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In the 1850 census of the North Side of the Neuse River, Wayne County, North Carolina [in an area which became part of Black Creek township, Wilson County, in 1855]: farmer Arthur Bass, 34; wife Martha, 19; and daughter Zilla, 8 months. Per the 1850 slave schedule of the same district, Arthur Bass enslaved a 25 year-old woman, a three year-old boy and a two year-old girl.

In the 1860 census of Black Creek township, Wilson County: farmer Arthur Bass, 46; wife Pattie, 28; and children Zillah, 11, Louisa, 8, Perry, 6, and William, 2 months. He listed $4000 in real property and $7000 in personal property. His personal property, per the 1860 slave schedule of Wilson County, included five enslaved girls and women ranging from 8 months to 32 years old and two enslaved boys. aged 12 and five.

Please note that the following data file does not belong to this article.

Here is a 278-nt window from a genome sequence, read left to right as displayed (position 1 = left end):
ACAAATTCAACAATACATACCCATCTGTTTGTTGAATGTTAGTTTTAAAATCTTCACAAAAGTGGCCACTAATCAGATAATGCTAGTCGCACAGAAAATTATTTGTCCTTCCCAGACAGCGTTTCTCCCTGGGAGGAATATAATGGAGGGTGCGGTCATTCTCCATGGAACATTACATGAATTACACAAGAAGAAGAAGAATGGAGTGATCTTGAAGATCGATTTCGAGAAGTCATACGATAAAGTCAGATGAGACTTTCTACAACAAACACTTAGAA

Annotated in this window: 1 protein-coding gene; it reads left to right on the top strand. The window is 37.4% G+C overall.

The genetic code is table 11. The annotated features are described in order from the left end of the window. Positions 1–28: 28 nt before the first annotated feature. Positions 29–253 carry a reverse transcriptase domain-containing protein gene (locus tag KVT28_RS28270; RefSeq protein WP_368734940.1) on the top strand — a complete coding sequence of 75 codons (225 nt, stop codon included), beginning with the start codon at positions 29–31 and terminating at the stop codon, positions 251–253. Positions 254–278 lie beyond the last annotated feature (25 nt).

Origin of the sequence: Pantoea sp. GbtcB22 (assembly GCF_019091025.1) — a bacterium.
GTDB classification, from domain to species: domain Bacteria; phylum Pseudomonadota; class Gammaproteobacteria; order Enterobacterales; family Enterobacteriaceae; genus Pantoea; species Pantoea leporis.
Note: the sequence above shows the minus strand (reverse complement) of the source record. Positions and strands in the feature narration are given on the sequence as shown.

Arthur Bass was just one of several white Basses who enslaved people in Wilson County. The 1870 census of Wilson County lists 134 African-Americans with the surname Bass living in households across eastern Wilson County in Black Creek, Stantonsburg, Gardners, Wilson, Joyners and Cross Roads townships.

But sell Gatsey: the last will and testament of James A. Barnes.

The will by which James A. Barnes determined the fates of 24 enslaved people, including Howell Darden and Easter Bass:

In the name of God Amen I James A Barnes of the State of North Carolina, and County of Edgecombe being in a low State of health but of sound disposing mind and memory blessed be God for the same, being desirous of disposing of my worldly Estate do make & constitute this my last will and Testament revoking all other wills by me heretofore made